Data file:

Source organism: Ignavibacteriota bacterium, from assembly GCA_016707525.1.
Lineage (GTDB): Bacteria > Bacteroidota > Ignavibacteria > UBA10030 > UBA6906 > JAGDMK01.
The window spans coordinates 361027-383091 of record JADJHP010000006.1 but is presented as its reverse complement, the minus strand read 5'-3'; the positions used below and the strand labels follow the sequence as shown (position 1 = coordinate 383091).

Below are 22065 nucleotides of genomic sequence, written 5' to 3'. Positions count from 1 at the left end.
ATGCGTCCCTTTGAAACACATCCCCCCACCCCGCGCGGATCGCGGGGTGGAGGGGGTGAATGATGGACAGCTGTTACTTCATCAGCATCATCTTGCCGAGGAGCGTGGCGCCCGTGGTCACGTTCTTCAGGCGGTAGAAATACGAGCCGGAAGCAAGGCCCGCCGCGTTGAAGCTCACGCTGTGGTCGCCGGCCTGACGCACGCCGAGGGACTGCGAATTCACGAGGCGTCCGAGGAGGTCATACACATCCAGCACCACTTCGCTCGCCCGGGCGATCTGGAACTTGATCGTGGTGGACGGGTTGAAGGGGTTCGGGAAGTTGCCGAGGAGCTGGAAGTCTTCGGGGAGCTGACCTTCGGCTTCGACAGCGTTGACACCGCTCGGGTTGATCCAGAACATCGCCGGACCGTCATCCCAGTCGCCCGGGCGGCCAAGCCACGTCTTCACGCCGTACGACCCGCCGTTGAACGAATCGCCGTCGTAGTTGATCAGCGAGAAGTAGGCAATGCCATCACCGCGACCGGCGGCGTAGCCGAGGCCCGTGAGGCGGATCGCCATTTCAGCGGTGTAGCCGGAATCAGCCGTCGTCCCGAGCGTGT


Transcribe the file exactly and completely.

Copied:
Source organism: Ignavibacteriota bacterium, from assembly GCA_016707525.1.
Lineage (GTDB): Bacteria > Bacteroidota > Ignavibacteria > UBA10030 > UBA6906 > JAGDMK01.
The window spans coordinates 361027-383091 of record JADJHP010000006.1 but is presented as its reverse complement, the minus strand read 5'-3'; the positions used below and the strand labels follow the sequence as shown (position 1 = coordinate 383091).

Below are 22065 nucleotides of genomic sequence, written 5' to 3'. Positions count from 1 at the left end.
ATGCGTCCCTTTGAAACACATCCCCCCACCCCGCGCGGATCGCGGGGTGGAGGGGGTGAATGATGGACAGCTGTTACTTCATCAGCATCATCTTGCCGAGGAGCGTGGCGCCCGTGGTCACGTTCTTCAGGCGGTAGAAATACGAGCCGGAAGCAAGGCCCGCCGCGTTGAAGCTCACGCTGTGGTCGCCGGCCTGACGCACGCCGAGGGACTGCGAATTCACGAGGCGTCCGAGGAGGTCATACACATCCAGCACCACTTCGCTCGCCCGGGCGATCTGGAACTTGATCGTGGTGGACGGGTTGAAGGGGTTCGGGAAGTTGCCGAGGAGCTGGAAGTCTTCGGGGAGCTGACCTTCGGCTTCGACAGCGTTGACACCGCTCGGGTTGATCCAGAACATCGCCGGACCGTCATCCCAGTCGCCCGGGCGGCCAAGCCACGTCTTCACGCCGTACGACCCGCCGTTGAACGAATCGCCGTCGTAGTTGATCAGCGAGAAGTAGGCAATGCCATCACCGCGACCGGCGGCGTAGCCGAGGCCCGTGAGGCGGATCGCCATTTCAGCGGTGTAGCCGGAATCAGCCGTCGTCCCGAGCGTGT